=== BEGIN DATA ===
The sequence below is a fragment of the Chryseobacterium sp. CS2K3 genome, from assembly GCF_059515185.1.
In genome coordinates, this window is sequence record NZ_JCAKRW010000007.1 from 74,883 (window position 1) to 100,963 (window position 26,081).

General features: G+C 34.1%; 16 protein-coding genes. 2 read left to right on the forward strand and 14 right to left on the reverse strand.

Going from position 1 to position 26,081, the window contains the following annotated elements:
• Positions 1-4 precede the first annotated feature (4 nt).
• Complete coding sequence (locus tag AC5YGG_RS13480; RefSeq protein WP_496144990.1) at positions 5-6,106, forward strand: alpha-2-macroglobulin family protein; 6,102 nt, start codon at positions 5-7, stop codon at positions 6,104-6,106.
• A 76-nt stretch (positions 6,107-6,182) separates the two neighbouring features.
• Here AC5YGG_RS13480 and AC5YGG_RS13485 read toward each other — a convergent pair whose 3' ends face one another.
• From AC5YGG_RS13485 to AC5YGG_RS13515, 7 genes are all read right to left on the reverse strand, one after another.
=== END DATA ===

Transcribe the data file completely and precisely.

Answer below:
The sequence below is a fragment of the Chryseobacterium sp. CS2K3 genome, from assembly GCF_059515185.1.
In genome coordinates, this window is sequence record NZ_JCAKRW010000007.1 from 74,883 (window position 1) to 100,963 (window position 26,081).

General features: G+C 34.1%; 16 protein-coding genes. 2 read left to right on the forward strand and 14 right to left on the reverse strand.

Going from position 1 to position 26,081, the window contains the following annotated elements:
• Positions 1-4 precede the first annotated feature (4 nt).
• Complete coding sequence (locus tag AC5YGG_RS13480; RefSeq protein WP_496144990.1) at positions 5-6,106, forward strand: alpha-2-macroglobulin family protein; 6,102 nt, start codon at positions 5-7, stop codon at positions 6,104-6,106.
• A 76-nt stretch (positions 6,107-6,182) separates the two neighbouring features.
• Here AC5YGG_RS13480 and AC5YGG_RS13485 read toward each other — a convergent pair whose 3' ends face one another.
• From AC5YGG_RS13485 to AC5YGG_RS13515, 7 genes are all read right to left on the reverse strand, one after another.